Colorectal cancers (CRC) are amongst the most commonly encountered cancers. The symptoms associated with CRCs depend on the tumour localization, stage and the presence of complications during diagnosis. In this study we aimed to reveal the mortality rates and factors affecting mortality of patients who undergone emergency and elective operation due to CRCs.
Patients that undergone surgery after being diagnosed with CRC were sorted into two groups: emergency cases (group 1) and elective cases (group 2). Groups were compared in terms of gender, comorbid disease history, liver metastases, presence of anastomotic leaks, tumoural colon segments with tumour, mortality rates, preoperative and postoperative urea, creatinine and haemoglobine values.
The mean age of the 308 patients was 62.4±11.9 and the male/female ratio was 1.4. Emergency operation was performed for 53 patients. Two-hundred-sixteen patients had tumours located on the rectosigmoid junction. Seventeen patients had mortality on early postoperative 30 day. Mean age, mortality rate and liver metastases were higher in patients who undergone emergency operation (p=0.037, p=0.007 and p<0.001). The patients who were electively operated and had mortality had higher mean age, liver metastasis rate, preoperative and postoperative urea and creatinine rates than living elective cases (p=0.003; p<0.001; p=0.003; p=0.002 and p=0.044). The patients who undergone emergency operation and had mortality had higher postoperative creatine level and postoperative pulmonary embolism development risk (p=0.040 and p=0.013).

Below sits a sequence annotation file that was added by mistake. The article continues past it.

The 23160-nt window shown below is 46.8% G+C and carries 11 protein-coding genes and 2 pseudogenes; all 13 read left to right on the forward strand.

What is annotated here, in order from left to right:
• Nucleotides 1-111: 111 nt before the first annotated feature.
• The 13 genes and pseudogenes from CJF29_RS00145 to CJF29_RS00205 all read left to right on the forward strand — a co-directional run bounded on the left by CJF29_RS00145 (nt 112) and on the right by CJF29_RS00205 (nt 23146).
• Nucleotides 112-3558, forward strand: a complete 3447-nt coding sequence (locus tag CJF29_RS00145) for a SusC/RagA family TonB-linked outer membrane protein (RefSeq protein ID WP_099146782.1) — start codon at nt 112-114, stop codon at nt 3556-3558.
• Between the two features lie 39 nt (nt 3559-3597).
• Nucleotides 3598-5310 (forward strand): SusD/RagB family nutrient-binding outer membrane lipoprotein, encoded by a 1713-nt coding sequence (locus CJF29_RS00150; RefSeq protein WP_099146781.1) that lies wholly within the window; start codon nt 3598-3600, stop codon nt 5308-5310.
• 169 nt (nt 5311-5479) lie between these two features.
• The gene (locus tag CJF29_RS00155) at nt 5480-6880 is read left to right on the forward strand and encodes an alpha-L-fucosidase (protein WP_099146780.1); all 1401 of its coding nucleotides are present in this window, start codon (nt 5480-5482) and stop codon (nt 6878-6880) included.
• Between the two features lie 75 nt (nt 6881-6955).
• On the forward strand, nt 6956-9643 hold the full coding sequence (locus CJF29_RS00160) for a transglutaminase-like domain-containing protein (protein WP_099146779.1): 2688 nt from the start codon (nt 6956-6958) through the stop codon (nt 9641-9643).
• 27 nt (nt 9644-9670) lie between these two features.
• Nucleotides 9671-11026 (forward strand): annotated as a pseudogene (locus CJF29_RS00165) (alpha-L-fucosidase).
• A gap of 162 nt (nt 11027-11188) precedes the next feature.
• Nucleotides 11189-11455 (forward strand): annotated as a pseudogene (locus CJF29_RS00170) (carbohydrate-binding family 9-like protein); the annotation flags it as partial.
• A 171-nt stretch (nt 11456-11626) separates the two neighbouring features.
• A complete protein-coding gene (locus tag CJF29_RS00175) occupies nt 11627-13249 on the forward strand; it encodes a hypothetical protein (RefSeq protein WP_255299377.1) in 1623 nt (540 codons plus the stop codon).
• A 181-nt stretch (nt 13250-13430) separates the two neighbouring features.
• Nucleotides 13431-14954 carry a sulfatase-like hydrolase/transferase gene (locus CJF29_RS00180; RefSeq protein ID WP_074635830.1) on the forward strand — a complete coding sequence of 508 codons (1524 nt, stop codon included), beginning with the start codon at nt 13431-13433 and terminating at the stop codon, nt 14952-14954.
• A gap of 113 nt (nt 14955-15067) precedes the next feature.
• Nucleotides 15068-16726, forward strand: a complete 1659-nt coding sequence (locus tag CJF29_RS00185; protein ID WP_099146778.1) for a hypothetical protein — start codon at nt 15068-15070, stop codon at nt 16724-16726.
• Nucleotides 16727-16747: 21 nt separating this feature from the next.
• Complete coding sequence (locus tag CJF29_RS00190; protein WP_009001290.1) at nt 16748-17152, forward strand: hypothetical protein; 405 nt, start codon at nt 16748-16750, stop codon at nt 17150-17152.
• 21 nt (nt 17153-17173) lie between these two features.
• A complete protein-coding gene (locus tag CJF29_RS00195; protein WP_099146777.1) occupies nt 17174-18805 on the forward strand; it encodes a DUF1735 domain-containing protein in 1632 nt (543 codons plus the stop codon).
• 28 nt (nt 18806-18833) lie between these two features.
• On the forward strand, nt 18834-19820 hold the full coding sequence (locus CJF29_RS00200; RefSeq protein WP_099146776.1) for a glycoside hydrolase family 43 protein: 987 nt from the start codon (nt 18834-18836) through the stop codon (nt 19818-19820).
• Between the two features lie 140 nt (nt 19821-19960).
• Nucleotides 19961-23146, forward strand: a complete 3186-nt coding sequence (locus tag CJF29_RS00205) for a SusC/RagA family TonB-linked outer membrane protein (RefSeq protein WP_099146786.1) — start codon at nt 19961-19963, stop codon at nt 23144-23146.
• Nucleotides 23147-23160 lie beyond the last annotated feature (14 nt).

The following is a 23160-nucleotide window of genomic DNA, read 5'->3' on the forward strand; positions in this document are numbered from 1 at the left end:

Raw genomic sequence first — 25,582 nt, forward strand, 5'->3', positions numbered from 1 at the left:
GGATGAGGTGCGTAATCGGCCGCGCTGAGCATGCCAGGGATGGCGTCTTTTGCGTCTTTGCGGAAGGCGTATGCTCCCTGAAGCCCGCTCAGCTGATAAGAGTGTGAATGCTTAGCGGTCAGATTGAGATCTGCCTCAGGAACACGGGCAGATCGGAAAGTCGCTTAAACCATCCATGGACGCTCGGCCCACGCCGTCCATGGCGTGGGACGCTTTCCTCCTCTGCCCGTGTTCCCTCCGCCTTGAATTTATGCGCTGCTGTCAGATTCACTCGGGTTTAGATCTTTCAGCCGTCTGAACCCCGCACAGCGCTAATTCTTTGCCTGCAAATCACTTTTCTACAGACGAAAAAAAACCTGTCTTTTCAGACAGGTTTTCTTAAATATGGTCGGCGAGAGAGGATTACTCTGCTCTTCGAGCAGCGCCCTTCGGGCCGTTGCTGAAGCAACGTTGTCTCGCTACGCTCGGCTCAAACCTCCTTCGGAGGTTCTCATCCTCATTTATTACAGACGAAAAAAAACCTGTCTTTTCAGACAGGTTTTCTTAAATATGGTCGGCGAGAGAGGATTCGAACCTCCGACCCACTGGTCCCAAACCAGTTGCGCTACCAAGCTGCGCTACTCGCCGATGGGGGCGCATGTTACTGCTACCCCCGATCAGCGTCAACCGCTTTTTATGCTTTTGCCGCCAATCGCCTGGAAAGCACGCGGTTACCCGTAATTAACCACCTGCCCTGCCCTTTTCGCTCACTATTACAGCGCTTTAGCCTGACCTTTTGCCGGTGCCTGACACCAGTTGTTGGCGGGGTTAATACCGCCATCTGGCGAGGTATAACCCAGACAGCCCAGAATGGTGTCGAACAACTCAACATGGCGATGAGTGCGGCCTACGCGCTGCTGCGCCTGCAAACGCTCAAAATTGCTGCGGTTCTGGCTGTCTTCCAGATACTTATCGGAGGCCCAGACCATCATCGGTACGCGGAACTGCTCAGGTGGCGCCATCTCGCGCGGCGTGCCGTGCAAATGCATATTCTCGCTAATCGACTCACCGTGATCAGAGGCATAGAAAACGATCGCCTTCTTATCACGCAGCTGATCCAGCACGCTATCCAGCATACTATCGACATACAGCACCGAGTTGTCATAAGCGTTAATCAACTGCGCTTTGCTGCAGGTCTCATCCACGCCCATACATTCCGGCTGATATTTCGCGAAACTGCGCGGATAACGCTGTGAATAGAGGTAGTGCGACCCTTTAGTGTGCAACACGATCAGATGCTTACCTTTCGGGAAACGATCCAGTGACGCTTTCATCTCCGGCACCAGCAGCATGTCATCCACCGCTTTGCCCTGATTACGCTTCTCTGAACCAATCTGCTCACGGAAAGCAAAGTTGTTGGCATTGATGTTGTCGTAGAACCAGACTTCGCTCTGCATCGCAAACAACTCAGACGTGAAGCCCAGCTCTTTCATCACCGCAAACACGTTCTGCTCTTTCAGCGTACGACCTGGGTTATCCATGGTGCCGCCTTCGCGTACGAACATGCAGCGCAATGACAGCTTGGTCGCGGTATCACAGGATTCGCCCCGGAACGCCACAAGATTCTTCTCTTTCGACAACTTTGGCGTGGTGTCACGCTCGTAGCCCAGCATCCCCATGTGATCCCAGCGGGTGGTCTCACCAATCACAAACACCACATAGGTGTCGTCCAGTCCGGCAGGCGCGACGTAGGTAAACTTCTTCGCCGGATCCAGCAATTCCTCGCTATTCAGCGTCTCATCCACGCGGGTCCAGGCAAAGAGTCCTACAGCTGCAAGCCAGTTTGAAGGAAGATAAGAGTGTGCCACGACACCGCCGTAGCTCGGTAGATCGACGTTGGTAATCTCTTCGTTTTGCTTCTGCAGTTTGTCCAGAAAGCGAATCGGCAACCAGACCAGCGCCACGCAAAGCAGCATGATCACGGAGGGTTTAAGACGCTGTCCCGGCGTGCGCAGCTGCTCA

The patients who undergone emergency operation because of CRC were observed to have higher mortality rates due to pulmonary embolism development risk with emergency operation conditions and higher levels of creatinine. Mortality amongst electively operated patients was found to be dependent on many factors.
Keywords: Colorectal cancer, emergency surgery, elective surgery, mortality